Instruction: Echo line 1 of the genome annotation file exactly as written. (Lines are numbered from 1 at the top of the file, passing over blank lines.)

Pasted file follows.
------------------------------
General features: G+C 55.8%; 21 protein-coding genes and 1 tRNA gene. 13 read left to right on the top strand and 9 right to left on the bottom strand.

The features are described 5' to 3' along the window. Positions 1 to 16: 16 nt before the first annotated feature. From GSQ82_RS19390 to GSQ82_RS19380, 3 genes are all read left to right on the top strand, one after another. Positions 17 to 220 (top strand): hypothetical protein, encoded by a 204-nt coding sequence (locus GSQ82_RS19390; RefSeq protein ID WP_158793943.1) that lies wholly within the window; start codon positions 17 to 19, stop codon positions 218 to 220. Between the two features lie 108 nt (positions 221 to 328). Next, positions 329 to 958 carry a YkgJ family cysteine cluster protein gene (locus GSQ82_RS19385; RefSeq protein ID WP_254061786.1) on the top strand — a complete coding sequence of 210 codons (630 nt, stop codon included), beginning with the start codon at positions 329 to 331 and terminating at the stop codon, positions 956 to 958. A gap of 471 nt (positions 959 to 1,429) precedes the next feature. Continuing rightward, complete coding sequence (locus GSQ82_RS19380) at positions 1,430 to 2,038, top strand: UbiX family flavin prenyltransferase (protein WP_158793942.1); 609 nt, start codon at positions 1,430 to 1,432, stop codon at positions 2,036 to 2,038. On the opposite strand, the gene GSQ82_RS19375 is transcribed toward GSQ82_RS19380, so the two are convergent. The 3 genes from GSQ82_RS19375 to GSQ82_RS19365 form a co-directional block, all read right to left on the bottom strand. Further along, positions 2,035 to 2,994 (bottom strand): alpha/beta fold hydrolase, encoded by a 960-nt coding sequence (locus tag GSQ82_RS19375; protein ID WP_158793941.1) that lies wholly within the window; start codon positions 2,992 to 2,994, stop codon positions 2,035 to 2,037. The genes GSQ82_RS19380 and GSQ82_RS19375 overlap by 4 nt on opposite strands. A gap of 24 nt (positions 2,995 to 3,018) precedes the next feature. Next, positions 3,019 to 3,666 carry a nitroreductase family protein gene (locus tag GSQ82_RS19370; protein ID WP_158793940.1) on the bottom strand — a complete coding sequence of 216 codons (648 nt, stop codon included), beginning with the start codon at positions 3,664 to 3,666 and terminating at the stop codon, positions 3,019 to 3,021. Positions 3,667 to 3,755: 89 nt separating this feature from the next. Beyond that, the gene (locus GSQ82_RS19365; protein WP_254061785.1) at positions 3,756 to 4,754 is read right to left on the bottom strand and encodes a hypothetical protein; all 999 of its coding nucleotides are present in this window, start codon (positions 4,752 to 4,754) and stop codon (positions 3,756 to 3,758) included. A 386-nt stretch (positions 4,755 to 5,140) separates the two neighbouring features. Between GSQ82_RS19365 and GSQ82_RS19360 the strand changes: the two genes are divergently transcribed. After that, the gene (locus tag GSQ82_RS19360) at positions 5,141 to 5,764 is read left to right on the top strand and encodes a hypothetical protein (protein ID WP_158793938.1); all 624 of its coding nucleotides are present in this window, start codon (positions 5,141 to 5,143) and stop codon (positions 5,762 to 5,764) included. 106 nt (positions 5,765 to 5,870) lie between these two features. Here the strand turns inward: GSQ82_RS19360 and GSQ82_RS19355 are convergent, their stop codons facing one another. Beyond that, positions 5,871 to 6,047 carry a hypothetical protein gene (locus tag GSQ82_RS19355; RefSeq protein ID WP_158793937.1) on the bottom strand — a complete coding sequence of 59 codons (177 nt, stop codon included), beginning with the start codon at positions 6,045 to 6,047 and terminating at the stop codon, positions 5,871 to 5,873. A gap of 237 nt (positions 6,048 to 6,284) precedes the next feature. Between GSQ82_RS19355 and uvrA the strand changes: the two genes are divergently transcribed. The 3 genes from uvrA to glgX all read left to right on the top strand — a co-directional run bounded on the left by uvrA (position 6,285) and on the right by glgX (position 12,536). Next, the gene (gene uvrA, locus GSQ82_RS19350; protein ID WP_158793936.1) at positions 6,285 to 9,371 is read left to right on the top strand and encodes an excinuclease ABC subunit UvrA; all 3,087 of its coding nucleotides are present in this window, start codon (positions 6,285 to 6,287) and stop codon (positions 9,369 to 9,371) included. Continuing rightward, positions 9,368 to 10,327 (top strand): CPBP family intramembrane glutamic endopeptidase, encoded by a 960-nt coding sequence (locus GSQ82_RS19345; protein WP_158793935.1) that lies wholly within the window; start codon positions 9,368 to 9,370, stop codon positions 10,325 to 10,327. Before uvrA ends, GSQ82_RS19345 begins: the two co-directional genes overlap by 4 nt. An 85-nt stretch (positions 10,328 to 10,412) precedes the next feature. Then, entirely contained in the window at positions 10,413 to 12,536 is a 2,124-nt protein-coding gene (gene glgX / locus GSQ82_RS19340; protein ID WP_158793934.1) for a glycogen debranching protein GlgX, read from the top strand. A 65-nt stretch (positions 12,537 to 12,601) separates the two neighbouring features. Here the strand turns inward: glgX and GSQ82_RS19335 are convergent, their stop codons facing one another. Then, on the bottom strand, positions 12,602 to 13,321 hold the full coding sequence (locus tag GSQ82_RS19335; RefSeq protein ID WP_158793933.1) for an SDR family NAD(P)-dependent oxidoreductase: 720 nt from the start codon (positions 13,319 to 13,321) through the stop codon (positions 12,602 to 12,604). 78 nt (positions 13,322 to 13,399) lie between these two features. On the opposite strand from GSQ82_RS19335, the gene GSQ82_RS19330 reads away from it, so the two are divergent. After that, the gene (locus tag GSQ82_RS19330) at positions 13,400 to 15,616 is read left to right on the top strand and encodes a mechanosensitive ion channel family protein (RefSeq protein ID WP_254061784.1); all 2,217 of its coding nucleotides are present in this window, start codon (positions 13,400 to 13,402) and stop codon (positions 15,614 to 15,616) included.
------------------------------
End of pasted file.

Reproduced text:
General features: G+C 55.8%; 21 protein-coding genes and 1 tRNA gene. 13 read left to right on the top strand and 9 right to left on the bottom strand.